An Introduction to Literature, [Film, Art, & Photography]

Tuesdays & Thursdays 11 to 12:15 | GMCS 333 (aka, the Imagination Lab)
Professor William Nericcio

Fall 2013 | English 220

ere you will find all the basic rules that will allow you to bag a delicious A+ for your work this term; alternatively, this is also the place to read the basic rules that may spell your doom if you elect to be a total mindless slacker.  That's right, on this humble page you will find the various laws of our groovy literary/arts “nation”, circa Fall 2013—here you will find listed all the little gates, cages, locks, handcuffs, and statutes, ordinances, edicts, and principles that will allow our exotic and experimental collective to prosper!

Let me underscore that you have absolute intellectual freedom in our class, but to receive that right you must also succumb to the reasonable responsibilities outlined in this, our passport. After all, we want to have a blast, to be the best literature class on the West Coast, even! But to do that, we need some peace and quiet—to forge our forays into the damaged mirrors of our assembled authors, directors, and artists. 

Law 1.117 aka, Alpha-B-9-READ_READ_READ

Every day you walk into this class you will have COMPLETED the reading that appears on the day-to-day class calendar! This calendar is online and located at this location:

Note that this class diary or day-to-day schedule, will be constantly subject to updates and that you are responsible for visiting it three to four times a week during the semester (and always the night before class to ensure you are up to speed for given day's work). Think twice about joining us if you have not finished the readings—the quality of our class depends upon your dedicated work and your relentless and independent curiosity. Without your periodic intellectual donations, the class is likely to evolve into a boring, even painful waste of time. Coming to a literature class without doing the reading is like a surgeon operating without scalpels, a fireman without hoses, gardeners  raising roses without shit, a streetwalker without, er,... ...  well, I better stop there.  Do the readings.  Do them twice if you can MAKE the time!   

Law 1.2389 aka Beta-Tango67PCkaput

Your laptop, ipad, netbook, etcetera etcetera will be asleep or off and IN YOUR BACKPACK during class. Have you noticed how anytime a student uses a laptop in an auditorium there is a "cone of distraction" alongside and behind the student using a computer? (click image to enlarge)

This is usually due to said student surfing the web via wi-fi perusing erotic delights, facebook profile updates, tweets, and TMZ news flashes.  As NAKED MIRRORS, DAMANGED PSYCHES is a reading/writing/book zone, we will have no need for electronic media in our seminar auditorium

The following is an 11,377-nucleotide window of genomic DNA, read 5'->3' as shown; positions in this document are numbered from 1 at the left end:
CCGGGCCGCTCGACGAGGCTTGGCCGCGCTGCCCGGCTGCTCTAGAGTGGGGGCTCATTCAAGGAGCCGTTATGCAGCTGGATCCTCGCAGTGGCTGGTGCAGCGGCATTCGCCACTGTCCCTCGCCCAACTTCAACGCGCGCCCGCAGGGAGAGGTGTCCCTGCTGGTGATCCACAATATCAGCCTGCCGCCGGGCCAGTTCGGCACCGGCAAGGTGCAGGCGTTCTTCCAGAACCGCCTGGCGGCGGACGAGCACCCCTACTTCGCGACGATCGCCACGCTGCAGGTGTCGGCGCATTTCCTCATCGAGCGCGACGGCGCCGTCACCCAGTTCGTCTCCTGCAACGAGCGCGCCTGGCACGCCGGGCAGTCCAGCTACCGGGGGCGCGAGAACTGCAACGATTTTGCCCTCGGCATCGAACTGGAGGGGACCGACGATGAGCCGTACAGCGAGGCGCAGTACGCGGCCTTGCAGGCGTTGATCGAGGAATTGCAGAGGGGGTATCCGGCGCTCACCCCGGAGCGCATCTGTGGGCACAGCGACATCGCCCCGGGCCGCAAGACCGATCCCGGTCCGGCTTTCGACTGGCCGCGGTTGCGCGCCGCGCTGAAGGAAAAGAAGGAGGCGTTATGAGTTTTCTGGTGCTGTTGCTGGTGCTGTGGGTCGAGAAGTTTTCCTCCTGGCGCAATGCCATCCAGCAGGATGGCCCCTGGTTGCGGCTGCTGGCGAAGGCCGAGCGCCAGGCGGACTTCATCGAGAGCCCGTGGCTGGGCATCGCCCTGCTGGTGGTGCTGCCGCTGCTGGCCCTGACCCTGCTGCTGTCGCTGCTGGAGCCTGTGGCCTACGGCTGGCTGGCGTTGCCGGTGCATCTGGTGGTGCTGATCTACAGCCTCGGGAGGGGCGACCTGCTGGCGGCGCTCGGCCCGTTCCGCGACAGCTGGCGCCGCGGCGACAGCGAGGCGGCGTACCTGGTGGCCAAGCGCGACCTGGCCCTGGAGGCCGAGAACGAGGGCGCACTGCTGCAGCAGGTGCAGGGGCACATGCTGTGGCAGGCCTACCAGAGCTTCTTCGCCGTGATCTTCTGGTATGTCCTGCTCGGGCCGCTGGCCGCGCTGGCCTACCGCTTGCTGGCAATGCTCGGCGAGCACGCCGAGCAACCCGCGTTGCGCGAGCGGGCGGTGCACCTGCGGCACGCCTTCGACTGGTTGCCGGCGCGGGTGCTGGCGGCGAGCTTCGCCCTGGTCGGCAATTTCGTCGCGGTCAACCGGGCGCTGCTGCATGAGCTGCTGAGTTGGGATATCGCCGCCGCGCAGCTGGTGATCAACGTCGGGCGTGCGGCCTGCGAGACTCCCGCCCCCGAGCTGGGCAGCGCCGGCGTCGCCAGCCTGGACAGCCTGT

Law 1.311893 aka Zed-BogieViperCell

Your magnificent droid, your cherished Blackberry, your fetishized iPhone, your primordial pager will be off, off, OFF once you take a seat in our Scimaginarium, aka GMCS 333.* Cellphones KILL collective learning spaces with their ill-timed, annoying clattering rings, bongs, squeaks, chirps, and themes. Yes, the trauma of that delayed text, Yes, the horror of that missed hook-up call, will no doubt doom you to years and years on an analyst's couch, but we, the rest of us, will gain some silence, a kind of sanctuary without which ideas wither on the vine. 

*If, for some reason, you are expecting an emergency call, set it on VIBRATE (for privacy, pleasure, or both!) and let me know about your emergency BEFORE class, and sit in the back near an exit. If you sit with your phone in your lap ON during class, you will be asked to LEAVE our Scimaginarium.

Law 1.499556 aka Charlie-Delta_Thief

PLAGIARISM is for cads, thieves, and idiots who desire an "F" for the class. Plagiarism comes from the Latin word, "plagiarius" which means kidnapper--not a GOOD thing.

In the university, plagiarism refers to the art and crime of presenting other people's work under your own signature--definitely a BAD thing.

While your professor is forbidden by CSU/SDSU code from tattooing the word LOSER on the foreheads of guilty students, he can promise that felonious students will be remanded to the state-authorized SDSU executioners. SDSU is SERIOUS about this shit, so don't take any chances!  Rely on your own mind and your own precious imagination and NEVER EVER EVER cut and paste from Wikipedia and other online "resources"(do Spark Notes and Cliff's Notes sound familiar?).